Jumbo dumped fuel near city

Elizabeth Meryment

national political reporter

A QANTAS jumbo jet might have dumped fuel over Brisbane suburbs when it was forced to land after one of its engines stopped working on an international flight.

The incident took place on a Qantas flight between Sydney and Tokyo on March 12 about 11pm.

It is understood the jet dumped fuel over land as it made an emergency descent into Brisbane's Eagle Farm airport.

The Bureau of Air Safety Investigation yesterday confirmed the incident was under investigation, but said the location of the fuel dumping area was still unknown.

Qantas last night denied that the fuel was dumped at an altitude low enough to affect residents.

"Fuel was jettisoned at a sufficiently high altitude for it to evaporate prior to landing," a Qantas spokeswoman said.

She said the incident forced the QF21 flight on route to Tokyo's Narita airport to divert to Brisbane for repairs.

The aircraft's diversion was in accordance with "operational requirements".

The incident occurred after the jet's number two engine had problems after take-off from Sydney.

"Qantas and BASI are cooperating in a routine report on the incident which is currently in progress," the spokeswoman said.

BASI deputy director Alan Stray said there was "no way in the world" fuel dumped at a high altitude could have reached the ground.

"We believe that fuel was dumped over land but we are yet to know the details of the altitude and the location," Mr Stray said.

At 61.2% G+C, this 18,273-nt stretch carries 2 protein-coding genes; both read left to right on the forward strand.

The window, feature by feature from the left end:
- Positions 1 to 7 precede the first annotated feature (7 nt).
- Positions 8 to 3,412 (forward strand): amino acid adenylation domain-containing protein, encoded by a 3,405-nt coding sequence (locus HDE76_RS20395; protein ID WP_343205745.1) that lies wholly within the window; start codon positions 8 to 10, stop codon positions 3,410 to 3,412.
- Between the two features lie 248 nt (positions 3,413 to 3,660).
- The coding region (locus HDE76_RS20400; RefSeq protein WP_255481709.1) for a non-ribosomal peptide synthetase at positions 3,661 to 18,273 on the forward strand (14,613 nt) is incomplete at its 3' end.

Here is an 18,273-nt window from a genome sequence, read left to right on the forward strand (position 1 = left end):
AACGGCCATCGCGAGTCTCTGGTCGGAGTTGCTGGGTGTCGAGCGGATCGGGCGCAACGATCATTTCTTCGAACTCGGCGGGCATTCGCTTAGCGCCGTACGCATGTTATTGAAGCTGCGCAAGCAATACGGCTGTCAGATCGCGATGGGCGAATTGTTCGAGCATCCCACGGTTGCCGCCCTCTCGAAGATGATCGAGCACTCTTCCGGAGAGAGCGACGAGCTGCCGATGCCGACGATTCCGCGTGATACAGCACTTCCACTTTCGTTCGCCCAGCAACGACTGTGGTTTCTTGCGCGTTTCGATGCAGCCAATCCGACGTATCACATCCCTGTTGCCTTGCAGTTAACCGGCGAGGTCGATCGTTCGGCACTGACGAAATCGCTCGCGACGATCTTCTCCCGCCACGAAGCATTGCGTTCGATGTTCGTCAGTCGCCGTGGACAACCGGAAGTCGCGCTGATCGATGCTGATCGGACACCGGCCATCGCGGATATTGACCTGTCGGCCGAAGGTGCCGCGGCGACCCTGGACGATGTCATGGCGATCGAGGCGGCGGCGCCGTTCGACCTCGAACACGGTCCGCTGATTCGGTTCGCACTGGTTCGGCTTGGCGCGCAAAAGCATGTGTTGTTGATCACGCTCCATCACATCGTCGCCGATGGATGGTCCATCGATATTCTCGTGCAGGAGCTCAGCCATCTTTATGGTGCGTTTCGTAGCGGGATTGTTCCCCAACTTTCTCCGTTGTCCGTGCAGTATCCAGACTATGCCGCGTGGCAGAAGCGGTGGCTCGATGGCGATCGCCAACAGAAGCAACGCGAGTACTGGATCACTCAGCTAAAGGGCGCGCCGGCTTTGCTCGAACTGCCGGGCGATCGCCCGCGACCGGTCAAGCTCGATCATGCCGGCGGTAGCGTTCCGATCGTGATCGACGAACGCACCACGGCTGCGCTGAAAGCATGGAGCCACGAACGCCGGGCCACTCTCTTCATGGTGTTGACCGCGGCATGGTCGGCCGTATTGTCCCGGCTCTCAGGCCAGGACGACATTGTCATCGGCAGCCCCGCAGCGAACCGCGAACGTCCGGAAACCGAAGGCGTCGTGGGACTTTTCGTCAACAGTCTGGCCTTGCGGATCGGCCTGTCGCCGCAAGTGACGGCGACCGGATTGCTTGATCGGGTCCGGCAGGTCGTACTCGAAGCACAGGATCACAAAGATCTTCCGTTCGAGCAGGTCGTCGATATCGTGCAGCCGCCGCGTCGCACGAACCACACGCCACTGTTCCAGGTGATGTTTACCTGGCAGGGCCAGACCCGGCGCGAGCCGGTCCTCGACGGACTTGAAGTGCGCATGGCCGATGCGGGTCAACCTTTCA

"I would sincerely hope that it was dumped at a height sufficient for it to evaporate and not over a built-up area, but we'll keep an open mind about it"

He said Qantas had informed him the fuel dumping had occurred "at the top of the descent" into Brisbane and at safe height.

Opposition transport spokeswoman Cheryl Kernot said the public should be informed if Qantas had had to dump fuel over land.

"If these allegations turn out to be true, then the public has a right to know what happened why it happened and what range of actions was open to Qantas," Ms Kernot said.

"There seem to be serious environmental and health considerations."

Ms Kernot said the quantity of fuel required for an international flight would have been substantial and could have caused massive environmental problems if dumped at a low altitude.

A spokesman for Transport Minister John Anderson said BASI would conduct "its usual thorough and professional job" in investigating the incident.

The investigation is expected to be concluded soon.

Airport boss outlines plan

 BRISBANE Airport Corporation boss Koen Rooijmans yesterday stressed the need for environmental balance in outlining plans for a parallel runway at Eagle Farm.

But Federal Member for Griffith Kevin Rudd said Mr Rooijmans was "guilty of breathtaking hypocrisy" and plans for the proposed runway would be like "constructing one huge autobahn in the sky".

Speaking at a Property Council luncheon, Mr Rooijmans said Brisbane needed infrastructure that would not destroy lives or make the city unattractive.

The Courier Mail Wednesday, March 31, 1999 page 4


last update 24 Oct 1999

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